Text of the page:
As long as you notice, and have to count the steps, you are not yet dancing but only learning to dance. A good shoe is a shoe you don’t notice. Good reading becomes possible when you need not consciously think about eyes, or light, or print, or spelling. The perfect church service would be the one we were almost unaware of; our attention would have been on God.
This is the Roanoke Church of Christ, the congregation where I grew up in the 1960s and 70s. As is our custom, we visited and worshiped there during our recent trip to Virginia. I can remember many a Sunday evening before the second service of the day, hanging (sometimes literally) with my buddies on that front porch:
As you can see, the paint is peeling and the church is pretty old.
How old? Check it out:
Now that’s old.
And so are most of the saints worshiping there today (their paint is peeling too). They number only 50-60 on a typical Sunday now, mostly the same folks who were there 40 years ago when the congregation averaged 175-200, their children having either left the building, left town, or left church altogether.
We noticed something refreshing and a bit old-fashioned, though, during our worship there last Sunday: The utter unpretentiousness of it all.
Simple songs (both old and new), heartfelt prayers which contained no infomercials, announcements or long-winded commentaries, scripture readings galore (imagine that!), a culturally-relevant message which encouraged (rather than scolded) everyone to season the earth with the salt of Christ, and, of course, the Lord’s Supper.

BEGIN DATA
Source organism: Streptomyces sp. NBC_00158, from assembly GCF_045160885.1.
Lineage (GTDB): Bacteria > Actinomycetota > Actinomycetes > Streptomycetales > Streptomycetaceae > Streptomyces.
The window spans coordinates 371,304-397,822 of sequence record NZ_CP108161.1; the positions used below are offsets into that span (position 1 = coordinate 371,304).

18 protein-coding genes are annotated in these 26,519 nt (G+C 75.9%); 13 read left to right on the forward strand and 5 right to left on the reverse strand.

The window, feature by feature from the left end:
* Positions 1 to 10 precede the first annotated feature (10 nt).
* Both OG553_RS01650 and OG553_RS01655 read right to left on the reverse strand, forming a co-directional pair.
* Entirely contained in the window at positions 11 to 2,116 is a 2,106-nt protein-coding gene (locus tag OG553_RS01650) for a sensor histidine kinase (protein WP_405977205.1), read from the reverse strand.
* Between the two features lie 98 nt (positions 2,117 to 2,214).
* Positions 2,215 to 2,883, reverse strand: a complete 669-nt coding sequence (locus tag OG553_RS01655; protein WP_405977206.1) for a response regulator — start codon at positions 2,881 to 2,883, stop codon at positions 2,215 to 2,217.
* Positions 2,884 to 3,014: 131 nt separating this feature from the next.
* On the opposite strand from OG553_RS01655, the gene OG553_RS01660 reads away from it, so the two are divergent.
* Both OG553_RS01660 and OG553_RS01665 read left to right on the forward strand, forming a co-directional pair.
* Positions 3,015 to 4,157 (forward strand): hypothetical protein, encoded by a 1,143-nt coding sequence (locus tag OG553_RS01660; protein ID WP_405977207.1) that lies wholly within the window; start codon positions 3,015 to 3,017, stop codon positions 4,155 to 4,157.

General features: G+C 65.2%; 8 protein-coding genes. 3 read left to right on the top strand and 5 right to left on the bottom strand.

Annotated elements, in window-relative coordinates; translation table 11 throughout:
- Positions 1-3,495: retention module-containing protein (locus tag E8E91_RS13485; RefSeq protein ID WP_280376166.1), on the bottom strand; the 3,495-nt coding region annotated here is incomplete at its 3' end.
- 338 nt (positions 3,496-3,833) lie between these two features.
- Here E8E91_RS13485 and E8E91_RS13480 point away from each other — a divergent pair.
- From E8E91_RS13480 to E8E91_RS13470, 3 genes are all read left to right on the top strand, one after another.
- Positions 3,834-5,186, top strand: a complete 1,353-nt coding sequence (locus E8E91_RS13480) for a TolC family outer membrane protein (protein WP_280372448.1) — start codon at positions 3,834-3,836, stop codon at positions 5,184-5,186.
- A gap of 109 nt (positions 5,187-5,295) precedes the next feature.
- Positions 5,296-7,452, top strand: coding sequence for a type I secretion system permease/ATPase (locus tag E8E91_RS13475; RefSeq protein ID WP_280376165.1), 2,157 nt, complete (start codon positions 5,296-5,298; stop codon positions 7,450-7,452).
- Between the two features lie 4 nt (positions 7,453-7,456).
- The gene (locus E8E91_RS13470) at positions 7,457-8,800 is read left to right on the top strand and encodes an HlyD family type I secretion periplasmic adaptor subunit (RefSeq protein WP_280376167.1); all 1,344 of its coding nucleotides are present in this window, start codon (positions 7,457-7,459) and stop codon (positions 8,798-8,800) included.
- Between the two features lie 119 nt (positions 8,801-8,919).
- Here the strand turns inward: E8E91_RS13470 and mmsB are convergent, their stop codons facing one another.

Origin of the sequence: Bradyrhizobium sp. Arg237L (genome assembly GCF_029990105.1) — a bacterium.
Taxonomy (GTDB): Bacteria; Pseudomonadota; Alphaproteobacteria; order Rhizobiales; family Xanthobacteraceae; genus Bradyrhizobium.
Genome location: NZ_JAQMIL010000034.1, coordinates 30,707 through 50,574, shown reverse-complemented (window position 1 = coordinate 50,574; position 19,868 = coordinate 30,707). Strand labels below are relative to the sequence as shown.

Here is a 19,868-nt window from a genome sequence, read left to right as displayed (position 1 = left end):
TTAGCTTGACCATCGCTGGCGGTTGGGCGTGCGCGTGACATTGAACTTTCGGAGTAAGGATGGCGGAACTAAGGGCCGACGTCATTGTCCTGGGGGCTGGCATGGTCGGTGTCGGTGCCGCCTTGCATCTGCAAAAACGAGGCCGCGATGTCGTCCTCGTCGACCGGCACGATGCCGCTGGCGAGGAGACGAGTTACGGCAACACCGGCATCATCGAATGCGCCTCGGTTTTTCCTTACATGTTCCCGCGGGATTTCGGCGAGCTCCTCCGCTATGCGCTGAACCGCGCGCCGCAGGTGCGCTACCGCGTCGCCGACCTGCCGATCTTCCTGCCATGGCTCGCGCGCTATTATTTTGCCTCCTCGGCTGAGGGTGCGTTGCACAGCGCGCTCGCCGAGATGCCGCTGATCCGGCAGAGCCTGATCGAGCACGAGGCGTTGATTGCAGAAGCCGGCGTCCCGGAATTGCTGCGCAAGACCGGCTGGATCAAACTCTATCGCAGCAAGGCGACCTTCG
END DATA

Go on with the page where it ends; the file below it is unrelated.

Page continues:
And since they weren’t broadcasting over the internet and didn’t have to worry about “dead air,” there were even extended periods of–get this!–quiet.
No “hey, check us out” hype, no stylized, over-produced operatic drama, no mention of the corporate brand every 30 seconds, and, praise be to God, no PowerPoint slides.
I suppose there’s a reasonable chance that in 10-15 years they will all be gone and another group of Christians will have purchased the building, renovated it, moved the altar out of sight and added a big screen up front, and generally made it all comfy and cozy for young, 21st century families to raise their own children “in the Lord.”
More power to them, I guess.
As for me, I’ll likely shed a tear or two of nostalgia when that happens. But there will be no shame, no tsk-tsk at the church who failed to “get with the times,” adopt a corporate GROWTH strategy and finally “died” of old age.
For they will have served their purpose and attended to the most important thing: Enduring to the end, remaining forever faithful to Christ and to each other in this long, messy, slog of a march toward home.
The old shoes never fit so fine.